What to Wear in a Home Sauna?
It’s common knowledge that time spent in a sauna will heat up your body, relax your muscles and work up a sweat. But what to wear in a home sauna? Is it mandatory to be completely naked? Is it okay to wear a bathing suit? What are the other dos and don’ts when it comes to sauna dress wear? There are many different opinions on home sauna dress etiquette, so we’ve compiled a list of different options to consider the next time you’re looking to get your sweat on.
A Felt or Wool Hat
Initially, it may seem counterintuitive to wear a wool or felt hat in an enclosed space with temperatures reaching as high as 100 degrees Celsius. But residents of countries such as Finland and Estonia, with a long tradition of sauna use, often keep a collection of felt hats near the sauna door. The fact is that an unprotected head will cause your body to heat up much faster than if you’re wearing a hat. This means that by wearing a hat you’ll be able to stay in the sauna longer and be better able to reap the benefits of the heat. A hat will also protect your hair and prevent it from becoming dry or brittle.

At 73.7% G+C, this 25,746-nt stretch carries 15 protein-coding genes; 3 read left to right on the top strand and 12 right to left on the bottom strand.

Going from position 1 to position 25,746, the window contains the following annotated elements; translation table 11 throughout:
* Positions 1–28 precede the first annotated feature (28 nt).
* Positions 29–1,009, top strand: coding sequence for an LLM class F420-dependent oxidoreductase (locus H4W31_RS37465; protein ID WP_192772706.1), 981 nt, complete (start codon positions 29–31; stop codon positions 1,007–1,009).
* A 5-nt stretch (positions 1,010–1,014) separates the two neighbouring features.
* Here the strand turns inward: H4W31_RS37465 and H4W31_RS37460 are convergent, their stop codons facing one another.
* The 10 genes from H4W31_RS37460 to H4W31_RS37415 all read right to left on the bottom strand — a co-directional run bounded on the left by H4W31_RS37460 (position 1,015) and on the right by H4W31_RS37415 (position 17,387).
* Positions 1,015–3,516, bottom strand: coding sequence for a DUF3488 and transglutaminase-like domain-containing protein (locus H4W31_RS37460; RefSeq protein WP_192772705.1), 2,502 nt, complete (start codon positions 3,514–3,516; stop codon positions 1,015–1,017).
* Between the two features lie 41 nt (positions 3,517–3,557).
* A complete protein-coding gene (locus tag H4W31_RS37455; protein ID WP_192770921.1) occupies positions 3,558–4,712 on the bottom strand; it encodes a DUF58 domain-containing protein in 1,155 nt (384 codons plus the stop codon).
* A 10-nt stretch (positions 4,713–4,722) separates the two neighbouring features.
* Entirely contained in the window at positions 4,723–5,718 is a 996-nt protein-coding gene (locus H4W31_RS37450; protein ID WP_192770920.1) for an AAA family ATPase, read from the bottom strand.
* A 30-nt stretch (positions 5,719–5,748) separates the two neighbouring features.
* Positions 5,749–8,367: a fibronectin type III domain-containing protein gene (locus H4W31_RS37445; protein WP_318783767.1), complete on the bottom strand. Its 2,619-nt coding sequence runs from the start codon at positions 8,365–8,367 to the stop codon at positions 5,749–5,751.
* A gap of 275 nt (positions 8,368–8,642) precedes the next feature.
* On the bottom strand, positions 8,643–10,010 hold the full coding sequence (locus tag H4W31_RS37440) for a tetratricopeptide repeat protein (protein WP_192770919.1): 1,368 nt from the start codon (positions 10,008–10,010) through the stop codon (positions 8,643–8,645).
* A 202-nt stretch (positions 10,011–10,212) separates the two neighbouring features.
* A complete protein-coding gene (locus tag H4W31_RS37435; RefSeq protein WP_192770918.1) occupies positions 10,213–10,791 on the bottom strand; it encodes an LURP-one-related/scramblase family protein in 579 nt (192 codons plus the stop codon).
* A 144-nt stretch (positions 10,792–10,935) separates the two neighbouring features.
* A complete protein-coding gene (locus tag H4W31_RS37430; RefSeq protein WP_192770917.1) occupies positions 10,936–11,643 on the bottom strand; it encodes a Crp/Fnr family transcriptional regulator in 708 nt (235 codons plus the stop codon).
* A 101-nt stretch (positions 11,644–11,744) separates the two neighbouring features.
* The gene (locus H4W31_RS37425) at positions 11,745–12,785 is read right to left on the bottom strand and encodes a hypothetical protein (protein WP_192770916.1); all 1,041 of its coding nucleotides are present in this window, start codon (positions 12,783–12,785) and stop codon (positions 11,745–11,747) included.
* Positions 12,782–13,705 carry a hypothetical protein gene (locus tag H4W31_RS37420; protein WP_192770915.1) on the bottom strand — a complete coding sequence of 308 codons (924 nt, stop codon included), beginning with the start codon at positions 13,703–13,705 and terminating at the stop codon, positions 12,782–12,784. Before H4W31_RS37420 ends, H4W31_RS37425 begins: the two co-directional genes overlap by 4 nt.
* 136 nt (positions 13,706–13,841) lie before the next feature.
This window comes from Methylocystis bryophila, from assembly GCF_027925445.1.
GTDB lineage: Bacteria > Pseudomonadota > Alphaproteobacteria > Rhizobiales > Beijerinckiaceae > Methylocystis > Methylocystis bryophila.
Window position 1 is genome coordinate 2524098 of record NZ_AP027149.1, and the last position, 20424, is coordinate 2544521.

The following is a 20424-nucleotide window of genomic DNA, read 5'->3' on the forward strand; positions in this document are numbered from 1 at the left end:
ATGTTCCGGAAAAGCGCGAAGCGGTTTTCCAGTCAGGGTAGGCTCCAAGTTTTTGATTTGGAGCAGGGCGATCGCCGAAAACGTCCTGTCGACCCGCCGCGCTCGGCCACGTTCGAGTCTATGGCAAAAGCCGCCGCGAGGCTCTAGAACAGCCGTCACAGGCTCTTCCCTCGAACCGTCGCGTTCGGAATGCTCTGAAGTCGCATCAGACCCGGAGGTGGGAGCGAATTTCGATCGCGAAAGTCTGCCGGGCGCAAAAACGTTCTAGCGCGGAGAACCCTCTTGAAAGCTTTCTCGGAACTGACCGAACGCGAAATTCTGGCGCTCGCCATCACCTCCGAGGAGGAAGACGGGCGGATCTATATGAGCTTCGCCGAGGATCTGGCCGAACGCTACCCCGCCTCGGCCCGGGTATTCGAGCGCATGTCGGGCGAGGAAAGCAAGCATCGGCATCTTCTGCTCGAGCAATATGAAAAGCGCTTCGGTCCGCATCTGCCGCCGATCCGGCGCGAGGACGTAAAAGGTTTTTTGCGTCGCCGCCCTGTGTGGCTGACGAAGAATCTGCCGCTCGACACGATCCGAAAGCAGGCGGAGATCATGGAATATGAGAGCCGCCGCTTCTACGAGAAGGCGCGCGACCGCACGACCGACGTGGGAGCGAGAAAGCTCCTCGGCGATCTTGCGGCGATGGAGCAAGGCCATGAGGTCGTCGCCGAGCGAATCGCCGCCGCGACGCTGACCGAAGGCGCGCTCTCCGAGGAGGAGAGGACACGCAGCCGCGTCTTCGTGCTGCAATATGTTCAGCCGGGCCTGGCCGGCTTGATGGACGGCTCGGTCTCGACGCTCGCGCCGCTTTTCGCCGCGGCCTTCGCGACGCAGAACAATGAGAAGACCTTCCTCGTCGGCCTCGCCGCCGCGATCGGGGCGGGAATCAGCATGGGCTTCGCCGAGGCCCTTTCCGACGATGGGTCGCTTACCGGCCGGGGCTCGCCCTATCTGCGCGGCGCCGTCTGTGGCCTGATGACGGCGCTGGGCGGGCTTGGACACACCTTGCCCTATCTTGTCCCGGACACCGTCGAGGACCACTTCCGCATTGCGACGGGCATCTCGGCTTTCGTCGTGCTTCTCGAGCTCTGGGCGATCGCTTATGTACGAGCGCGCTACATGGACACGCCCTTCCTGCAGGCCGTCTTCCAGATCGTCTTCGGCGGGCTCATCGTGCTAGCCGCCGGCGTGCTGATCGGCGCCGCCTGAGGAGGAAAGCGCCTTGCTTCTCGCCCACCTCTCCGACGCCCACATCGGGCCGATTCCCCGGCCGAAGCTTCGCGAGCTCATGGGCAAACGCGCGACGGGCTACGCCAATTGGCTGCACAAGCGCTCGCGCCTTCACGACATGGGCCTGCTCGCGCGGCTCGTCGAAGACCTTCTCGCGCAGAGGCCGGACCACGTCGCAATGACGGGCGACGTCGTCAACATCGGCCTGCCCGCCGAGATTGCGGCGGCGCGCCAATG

Nothing at All
The traditional way to spend time in a sauna is absolutely naked. You’ll also want to remove any metal jewellry which can become burning hot after time. Allowing your entire body to be exposed to the heat will promote an even sweat and give you the most effective and comfortable experience. That said, it‘s considered polite to sit on a towel to protect the bench and many sauna users will also bring a hand towel to wipe away sweat.
Your Bathing Suit
If appearing in a sauna naked is a little too much for you, wearing a bathing suit is entirely acceptable. That said, it’s still polite to have a towel to sit on as well. If possible, choose a bathing suit made of natural fibres. Beware of materials or dyes that can be affected by high heat. The less material you wear, however, the more comfortable you will be. If need be, a cotton T-shirt or a large body wrap can also be worn.
What Not to Wear
As previously mentioned, leave any jewellery outside the sauna or you may end up burning yourself. Shoes are absolutely unnecessary and even swim shoes are typically frowned upon. If you’re using a sauna for weight loss purposes understand that wearing a sweatsuit actually inhibits the sweating that’s responsible for shedding weight. You’ll be much more likely to sweat off the pounds when you’re wearing less clothing.
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